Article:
We’ve talked in the past about having iPads in the library and how to buy multiple copies of an app at the same time. This is long delayed post about the tool we use at my library to manage the devices.
At Waukesha Public Library we use Apple’s Configurator 2. This is a great solution if you have up to forty or fifty devices to manage. Beyond that it gets unwieldy (although I’ll talk about a way you could use the Configurator for more devices). We have two dozen or so iPads we manage this way so it works perfectly for us.
You can see in the photo above all our iPads connected to the Configurator. It even gives you an idea of what the desktop of the iPad is; you can even upload your own image to be loaded on each device if you want to brand them for your library. When you connect the iPads you get a great status overview. You get the OS version, what specific device it is, its capacity, and whether it has software updates among other things.
Across the top are several choices of how to interact with the iPads: you can prepare, update, back up, or tag. Prepare is used when the iPad is first configured for use in the Configurator. This gives you the option of supervising the devices so that you can control how they get updated and what networks they have access to. If you’re going to circulate iPads you don’t want to supervise them because it will set limits on how the public can use them. If you’re using iPads only in the library—as we are—then you should supervise them so that you can guarantee that they work in your network. We mostly use update which gives supervised iPads the option of doing an OS update, an app update, or both an OS and app update (depending on what the devices need).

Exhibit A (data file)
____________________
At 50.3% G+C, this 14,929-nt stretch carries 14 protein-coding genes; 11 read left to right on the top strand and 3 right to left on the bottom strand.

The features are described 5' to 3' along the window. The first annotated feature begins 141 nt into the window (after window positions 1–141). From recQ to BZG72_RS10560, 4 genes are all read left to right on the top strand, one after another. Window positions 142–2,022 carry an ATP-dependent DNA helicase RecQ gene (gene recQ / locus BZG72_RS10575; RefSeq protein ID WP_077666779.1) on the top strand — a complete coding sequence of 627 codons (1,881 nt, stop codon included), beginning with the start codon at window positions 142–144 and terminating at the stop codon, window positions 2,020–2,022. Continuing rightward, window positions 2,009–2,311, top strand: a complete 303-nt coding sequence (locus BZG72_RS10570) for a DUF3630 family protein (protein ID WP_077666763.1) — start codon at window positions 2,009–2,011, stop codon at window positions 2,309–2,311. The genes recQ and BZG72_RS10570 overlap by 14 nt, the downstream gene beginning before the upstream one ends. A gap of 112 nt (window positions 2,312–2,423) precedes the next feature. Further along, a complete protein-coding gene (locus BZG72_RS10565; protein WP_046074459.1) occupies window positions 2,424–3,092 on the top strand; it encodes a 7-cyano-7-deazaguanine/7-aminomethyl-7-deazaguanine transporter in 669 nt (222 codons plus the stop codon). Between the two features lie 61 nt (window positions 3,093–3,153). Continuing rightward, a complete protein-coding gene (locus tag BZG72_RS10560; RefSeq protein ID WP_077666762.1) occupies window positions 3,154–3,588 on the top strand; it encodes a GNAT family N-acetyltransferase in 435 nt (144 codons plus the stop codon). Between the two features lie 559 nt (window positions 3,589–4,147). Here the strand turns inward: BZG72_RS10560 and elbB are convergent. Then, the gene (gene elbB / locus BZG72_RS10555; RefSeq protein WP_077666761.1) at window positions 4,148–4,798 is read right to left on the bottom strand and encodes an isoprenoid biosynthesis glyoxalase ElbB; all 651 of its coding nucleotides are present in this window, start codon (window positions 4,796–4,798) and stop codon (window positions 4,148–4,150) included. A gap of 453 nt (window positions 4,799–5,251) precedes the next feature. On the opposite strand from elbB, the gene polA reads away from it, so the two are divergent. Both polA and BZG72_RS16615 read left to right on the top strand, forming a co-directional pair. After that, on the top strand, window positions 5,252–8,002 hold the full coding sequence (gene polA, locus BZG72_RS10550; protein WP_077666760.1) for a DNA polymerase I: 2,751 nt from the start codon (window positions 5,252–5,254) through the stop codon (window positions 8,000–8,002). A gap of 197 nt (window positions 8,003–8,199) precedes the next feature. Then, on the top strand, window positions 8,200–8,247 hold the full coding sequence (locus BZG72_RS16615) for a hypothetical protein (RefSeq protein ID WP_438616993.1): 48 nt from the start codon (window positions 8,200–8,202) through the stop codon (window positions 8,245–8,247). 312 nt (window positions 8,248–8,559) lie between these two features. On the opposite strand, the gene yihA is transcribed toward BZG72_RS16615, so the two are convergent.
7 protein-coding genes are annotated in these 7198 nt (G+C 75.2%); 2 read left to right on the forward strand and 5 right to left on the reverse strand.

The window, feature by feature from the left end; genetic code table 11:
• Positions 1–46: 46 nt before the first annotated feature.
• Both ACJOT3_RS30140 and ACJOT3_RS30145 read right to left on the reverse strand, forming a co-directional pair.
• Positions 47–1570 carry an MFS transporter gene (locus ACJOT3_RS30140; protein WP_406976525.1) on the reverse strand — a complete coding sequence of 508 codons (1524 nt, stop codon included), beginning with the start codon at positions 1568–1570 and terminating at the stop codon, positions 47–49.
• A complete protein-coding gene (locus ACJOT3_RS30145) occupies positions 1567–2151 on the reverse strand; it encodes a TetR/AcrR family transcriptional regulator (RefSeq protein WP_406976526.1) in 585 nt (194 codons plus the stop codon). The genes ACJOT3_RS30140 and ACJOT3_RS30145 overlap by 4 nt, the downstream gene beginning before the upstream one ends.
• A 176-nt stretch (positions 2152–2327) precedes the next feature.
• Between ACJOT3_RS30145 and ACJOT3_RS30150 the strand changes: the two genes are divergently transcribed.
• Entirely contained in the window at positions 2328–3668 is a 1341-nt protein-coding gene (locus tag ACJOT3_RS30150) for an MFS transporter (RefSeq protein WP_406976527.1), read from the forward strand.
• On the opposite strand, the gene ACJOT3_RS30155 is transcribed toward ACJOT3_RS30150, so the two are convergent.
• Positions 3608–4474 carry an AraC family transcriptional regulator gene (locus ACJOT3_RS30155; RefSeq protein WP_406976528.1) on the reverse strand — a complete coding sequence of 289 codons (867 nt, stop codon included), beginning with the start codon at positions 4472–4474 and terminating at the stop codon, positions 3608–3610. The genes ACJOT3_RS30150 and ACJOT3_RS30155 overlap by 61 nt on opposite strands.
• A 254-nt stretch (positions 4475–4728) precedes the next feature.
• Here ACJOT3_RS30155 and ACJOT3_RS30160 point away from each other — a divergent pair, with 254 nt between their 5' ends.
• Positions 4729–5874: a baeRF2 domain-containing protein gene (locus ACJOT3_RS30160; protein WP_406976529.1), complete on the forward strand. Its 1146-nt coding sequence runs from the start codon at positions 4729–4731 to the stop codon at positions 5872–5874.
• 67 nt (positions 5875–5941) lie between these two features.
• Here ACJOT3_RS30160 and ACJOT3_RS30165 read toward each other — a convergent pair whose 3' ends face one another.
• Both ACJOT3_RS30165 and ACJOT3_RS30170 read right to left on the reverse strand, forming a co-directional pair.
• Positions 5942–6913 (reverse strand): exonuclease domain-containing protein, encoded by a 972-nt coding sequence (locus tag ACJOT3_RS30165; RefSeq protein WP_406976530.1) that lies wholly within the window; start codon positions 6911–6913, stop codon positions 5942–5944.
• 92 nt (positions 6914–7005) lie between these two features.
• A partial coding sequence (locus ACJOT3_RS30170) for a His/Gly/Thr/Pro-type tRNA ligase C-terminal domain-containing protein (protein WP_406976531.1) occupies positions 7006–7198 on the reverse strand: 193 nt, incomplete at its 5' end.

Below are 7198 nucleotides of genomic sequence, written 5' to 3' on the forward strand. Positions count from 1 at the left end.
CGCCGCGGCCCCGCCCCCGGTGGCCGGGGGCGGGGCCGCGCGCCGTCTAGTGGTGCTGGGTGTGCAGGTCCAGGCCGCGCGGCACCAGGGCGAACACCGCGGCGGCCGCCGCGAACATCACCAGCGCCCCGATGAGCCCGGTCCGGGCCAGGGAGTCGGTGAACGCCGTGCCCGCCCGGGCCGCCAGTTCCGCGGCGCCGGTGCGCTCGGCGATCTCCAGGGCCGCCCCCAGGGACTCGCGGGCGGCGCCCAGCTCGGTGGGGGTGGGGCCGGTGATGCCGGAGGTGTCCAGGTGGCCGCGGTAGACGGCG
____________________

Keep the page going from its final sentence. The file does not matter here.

OS updates go very quickly. Usually it takes about a half hour to update 22 iPads. You might need to interact with each device after an OS update—to set a passcode (you can reset a device’s passcode through the Configurator which is great when someone changes it or forgets what they set it as), enable location services, etc.—so just budget that into the time you need to get the devices ready for us.
App updates have been a different beast for us. We were on a monthly update which is perhaps not often enough. We found that if we updated all the apps on a single device or if we updated a single app on all devices that the process went quickly. If we tried to updates all apps on all devices it tended to get hung up and time out. We’re doing updates more frequently now so we’re not running into that problem any longer.
The best thing you can do with the Configurator is create profiles. There are a lot of settings to which the Configurator gives you access. This includes blocking in-app purchases, setting the WiFi network, enabling content filters, setting up AirPlay or AirPrint, and more. Basically anything you can control under an iPad’s settings outside of downloaded apps you can set using the Configurator and put into a profile.
This way if there are forty iPads for children’s programming, twenty iPads for teens, and thirty iPads the public checks out, each one could have its own profile and its own settings. In this way you can manage a lot more than forty or fifty devices. You would manage each profile as an individual group.
If you want to be able to push out updates to devices wirelessly, you can consider Apple’s Mobile Device Management. You can host your MDM services locally—which requires a server—or host them in the cloud. For us it made sense to use the Configurator and update devices by connecting to them since they are kept in a single cart. Our local school district, as I’ve mentioned before, provides an iPad to all students K-12 so they use JAMF’s Casper Suite (a customized solution) to manage their approximately 15,000 devices.